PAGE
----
But in the past, I was criticized for to have reedit multiple times olds posts
My point is that you should generally say a full a complete thought the first time, rather than coming back every 30 minutes to an hour with updates. Organize your thoughts before posting.
This “new” compressed format can certainly to be used in the futur as an new internal OpenGL texture format that can be stored in a compressed form (cf. quantized/reordered/RLEed and Zlibed)
No, it can’t. For the reasons I outlined before (which you have continued to ignore), it makes for a terrible texture format. The very second you start talking about zlib, quantization, RLE, or any such thing, you kill all texturing performance.
Texture formats are optimized for reading. Because that’s what the user does with textures; they read them. That is the most common operation for textures. And that is why formats like S3TC are used and formats like JPEG 2000 are not: because they are not optimized for reading.
into texture memory while it was not binded (for to economize the on-card video memory) and only decompressed when needed (cf. binded)
So every time I bind this texture, whether I’m going to render with it or just change some texture parameters, it’s going to cause the texture to be decompressed? I don’t know about you, but to me, that sounds like a performance problem. Even if you restrict this to just using the texture, I’d still rather just have the driver do the standard memory management.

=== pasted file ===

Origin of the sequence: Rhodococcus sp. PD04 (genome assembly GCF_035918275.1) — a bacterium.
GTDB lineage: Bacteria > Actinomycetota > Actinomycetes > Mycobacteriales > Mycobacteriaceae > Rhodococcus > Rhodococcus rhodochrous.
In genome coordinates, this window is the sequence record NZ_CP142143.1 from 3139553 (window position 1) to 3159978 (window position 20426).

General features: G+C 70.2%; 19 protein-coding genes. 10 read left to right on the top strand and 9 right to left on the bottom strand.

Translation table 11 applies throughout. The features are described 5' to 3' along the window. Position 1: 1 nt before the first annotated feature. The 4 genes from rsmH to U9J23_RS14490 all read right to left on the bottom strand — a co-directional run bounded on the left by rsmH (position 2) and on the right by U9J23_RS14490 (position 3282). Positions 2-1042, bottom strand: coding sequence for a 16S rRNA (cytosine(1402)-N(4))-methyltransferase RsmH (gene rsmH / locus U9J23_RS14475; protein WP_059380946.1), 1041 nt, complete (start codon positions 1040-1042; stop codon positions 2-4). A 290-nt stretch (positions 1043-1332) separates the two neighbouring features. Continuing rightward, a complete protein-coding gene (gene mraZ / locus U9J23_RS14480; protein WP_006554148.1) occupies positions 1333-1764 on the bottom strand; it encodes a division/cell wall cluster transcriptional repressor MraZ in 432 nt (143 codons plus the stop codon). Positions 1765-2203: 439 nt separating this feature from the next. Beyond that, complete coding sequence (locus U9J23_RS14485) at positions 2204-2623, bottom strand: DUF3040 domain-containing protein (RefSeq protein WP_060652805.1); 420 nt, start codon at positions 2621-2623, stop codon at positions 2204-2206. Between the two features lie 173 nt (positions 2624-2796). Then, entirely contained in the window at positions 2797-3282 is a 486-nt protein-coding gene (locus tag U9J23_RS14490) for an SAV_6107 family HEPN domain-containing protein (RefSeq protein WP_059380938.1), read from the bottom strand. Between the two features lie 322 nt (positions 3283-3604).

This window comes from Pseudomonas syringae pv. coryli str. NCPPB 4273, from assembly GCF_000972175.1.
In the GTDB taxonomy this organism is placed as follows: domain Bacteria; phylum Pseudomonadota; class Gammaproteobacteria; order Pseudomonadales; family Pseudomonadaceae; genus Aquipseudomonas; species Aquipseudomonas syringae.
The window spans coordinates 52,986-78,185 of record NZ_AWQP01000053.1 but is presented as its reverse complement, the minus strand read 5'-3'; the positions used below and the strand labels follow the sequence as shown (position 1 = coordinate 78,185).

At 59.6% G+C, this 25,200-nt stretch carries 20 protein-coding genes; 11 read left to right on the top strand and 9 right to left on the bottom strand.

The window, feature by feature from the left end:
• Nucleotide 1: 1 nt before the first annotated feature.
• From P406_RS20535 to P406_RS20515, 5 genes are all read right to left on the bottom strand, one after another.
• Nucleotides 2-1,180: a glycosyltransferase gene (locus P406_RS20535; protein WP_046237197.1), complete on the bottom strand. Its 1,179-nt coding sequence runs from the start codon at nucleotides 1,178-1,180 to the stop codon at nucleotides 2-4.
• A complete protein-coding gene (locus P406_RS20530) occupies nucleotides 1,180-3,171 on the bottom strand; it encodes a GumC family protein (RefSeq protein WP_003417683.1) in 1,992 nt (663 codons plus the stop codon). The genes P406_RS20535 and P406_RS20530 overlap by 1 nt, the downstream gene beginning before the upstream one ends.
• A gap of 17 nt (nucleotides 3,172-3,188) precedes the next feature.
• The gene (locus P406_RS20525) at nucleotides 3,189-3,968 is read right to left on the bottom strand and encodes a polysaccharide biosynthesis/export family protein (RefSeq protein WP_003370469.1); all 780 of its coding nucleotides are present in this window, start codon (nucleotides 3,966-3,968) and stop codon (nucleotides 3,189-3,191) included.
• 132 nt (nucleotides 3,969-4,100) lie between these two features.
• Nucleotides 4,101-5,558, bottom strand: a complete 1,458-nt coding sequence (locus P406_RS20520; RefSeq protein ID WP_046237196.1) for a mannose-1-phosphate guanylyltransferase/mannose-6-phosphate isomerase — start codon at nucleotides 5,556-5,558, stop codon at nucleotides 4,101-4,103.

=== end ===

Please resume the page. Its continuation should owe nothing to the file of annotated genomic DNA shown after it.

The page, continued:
It doesn’t save any GPU room compared to evicting unused textures. If used textures are going to be fully decompressed in GPU memory, then what’s the point of having them be compressed in the first place?
Let’s say you have a 1024x1024 texture. With RGBA8 (the alpha component is irrelevant, but needs to be present for alignment reasons), that comes to 4MB. With S3TC, that reduces down to 0.5MB. If you use something like JPEG 2000, you may be able to reduce this to 0.04MB.
Now, when you have this texture on the GPU, it takes up 0.04MB in the JPEG 2000 case, and 0.5MB in the S3TC case. However, when you have to use this texture, it takes up 4.04MB in the JPEG 2000 case, and 0.5MB in the S3TC case. This is because texture units cannot directly access and decompress JPEG 2000, so any such textures must be decompressed into GPU memory before the texture units can access them.
0.5MB is smaller than 4.04MB. S3TC wins. I can pack more S3TC textures into video memory than JPEG 2000.
Also, let’s consider decompression performance.
You keep saying that hardware has JPEG decompression built into it. And it does (though that document says nothing about JPEG 2000, which is a very different format from regular JPEG). But how many 2048x2048 images do you think they can decompress in 1/60th of a second?
The purpose of built-in JPEG decompression in mobile GPUs is to alleviate the CPU burden when viewing images over the web. In those circumstances, you don’t need instant results. You can wait 0.2 seconds for all 20 of the website’s images to be decompressed.
You cannot wait 0.2 seconds for 20 images to be decompressed in a real-time application. That murders performance. And if the textures are always uncompressed, then you’re not saving any video memory. Indeed, you’re losing video memory by having both the uncompressed and compressed forms around.
You are not the first person to think that their wavelet/JPEG/etc based format can beat S3TC, nor will you be the last. But thus far, all of them run afoul of the simple and obvious fact that S3TC is a texture format, designed for the specific purpose of being quickly addressed and decompressed by texture units. And the alternatives are not.